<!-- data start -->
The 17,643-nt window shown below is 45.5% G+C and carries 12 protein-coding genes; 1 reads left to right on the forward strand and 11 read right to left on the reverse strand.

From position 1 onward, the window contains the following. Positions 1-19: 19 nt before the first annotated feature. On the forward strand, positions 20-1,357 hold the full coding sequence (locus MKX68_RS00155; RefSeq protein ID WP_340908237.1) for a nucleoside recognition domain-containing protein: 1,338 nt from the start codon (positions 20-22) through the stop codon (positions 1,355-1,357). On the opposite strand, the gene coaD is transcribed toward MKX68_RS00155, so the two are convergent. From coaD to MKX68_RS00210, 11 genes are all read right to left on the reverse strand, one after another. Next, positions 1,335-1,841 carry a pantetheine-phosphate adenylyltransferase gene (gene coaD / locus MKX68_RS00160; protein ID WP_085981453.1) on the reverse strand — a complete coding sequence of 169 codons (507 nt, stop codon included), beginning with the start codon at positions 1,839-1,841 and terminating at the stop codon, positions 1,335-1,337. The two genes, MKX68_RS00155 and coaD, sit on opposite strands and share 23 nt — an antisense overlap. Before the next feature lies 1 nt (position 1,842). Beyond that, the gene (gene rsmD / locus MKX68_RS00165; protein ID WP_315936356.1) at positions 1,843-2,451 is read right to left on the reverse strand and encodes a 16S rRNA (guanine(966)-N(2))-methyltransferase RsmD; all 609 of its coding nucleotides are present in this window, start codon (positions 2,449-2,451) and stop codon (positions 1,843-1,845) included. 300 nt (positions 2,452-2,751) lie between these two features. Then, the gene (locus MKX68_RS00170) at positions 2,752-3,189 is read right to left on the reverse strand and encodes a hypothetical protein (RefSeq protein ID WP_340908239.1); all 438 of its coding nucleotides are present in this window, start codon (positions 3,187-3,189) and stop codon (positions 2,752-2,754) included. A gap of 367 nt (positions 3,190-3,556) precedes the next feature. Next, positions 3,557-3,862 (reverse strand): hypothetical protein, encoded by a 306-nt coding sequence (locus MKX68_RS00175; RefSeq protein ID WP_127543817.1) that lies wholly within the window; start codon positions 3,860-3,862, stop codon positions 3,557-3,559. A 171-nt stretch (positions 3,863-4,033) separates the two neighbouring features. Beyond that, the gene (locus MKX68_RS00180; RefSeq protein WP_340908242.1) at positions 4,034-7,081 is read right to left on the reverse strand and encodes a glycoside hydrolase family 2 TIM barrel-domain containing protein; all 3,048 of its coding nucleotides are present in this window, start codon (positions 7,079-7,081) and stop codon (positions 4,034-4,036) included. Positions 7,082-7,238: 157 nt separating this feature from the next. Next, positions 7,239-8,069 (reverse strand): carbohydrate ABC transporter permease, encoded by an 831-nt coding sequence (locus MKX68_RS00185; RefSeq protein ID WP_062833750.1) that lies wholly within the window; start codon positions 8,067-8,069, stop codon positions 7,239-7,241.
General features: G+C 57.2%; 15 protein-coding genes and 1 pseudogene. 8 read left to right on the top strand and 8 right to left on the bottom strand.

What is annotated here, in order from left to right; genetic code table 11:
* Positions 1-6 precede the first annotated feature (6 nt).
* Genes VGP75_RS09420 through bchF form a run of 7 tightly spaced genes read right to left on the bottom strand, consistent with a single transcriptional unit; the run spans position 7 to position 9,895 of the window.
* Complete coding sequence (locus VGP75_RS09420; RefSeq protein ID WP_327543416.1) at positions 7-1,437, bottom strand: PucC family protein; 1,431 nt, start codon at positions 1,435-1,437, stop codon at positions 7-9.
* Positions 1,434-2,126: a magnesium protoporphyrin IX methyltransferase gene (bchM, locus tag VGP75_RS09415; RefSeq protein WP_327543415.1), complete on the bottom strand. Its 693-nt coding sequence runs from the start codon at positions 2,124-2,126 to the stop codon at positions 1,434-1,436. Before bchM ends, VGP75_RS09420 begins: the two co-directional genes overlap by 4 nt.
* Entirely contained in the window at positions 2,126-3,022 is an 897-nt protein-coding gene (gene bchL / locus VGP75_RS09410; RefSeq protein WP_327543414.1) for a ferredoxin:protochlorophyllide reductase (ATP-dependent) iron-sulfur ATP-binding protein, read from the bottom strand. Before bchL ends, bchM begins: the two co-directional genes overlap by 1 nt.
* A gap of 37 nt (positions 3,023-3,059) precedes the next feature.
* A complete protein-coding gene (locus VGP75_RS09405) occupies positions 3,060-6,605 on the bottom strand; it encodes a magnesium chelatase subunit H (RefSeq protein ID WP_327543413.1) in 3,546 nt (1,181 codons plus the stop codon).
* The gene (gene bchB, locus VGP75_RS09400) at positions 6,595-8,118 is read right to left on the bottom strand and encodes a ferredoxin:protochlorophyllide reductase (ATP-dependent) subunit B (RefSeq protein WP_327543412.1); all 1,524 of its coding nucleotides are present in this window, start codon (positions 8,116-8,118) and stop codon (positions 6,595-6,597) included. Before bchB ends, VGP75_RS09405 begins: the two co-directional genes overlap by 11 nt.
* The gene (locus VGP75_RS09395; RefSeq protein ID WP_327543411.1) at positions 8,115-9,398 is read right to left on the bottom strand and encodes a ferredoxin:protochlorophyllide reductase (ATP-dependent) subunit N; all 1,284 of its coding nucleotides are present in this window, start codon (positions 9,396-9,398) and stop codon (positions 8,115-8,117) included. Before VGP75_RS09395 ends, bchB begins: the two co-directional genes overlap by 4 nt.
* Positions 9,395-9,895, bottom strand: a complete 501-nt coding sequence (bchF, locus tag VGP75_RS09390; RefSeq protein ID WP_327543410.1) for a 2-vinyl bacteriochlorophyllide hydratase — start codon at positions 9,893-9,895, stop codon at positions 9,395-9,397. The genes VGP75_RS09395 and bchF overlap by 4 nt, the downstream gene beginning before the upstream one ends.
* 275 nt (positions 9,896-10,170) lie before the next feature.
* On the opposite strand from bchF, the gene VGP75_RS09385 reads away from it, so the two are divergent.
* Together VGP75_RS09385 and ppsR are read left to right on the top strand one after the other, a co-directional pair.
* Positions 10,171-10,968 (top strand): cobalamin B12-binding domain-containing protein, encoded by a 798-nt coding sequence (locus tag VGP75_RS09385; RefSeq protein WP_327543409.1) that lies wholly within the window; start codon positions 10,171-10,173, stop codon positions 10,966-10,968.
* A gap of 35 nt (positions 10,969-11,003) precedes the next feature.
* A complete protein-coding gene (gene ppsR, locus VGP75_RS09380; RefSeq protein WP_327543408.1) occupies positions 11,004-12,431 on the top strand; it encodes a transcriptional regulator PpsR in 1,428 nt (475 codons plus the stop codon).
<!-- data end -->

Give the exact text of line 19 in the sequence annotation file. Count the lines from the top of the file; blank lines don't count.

* A gap of 35 nt (positions 10,969-11,003) precedes the next feature.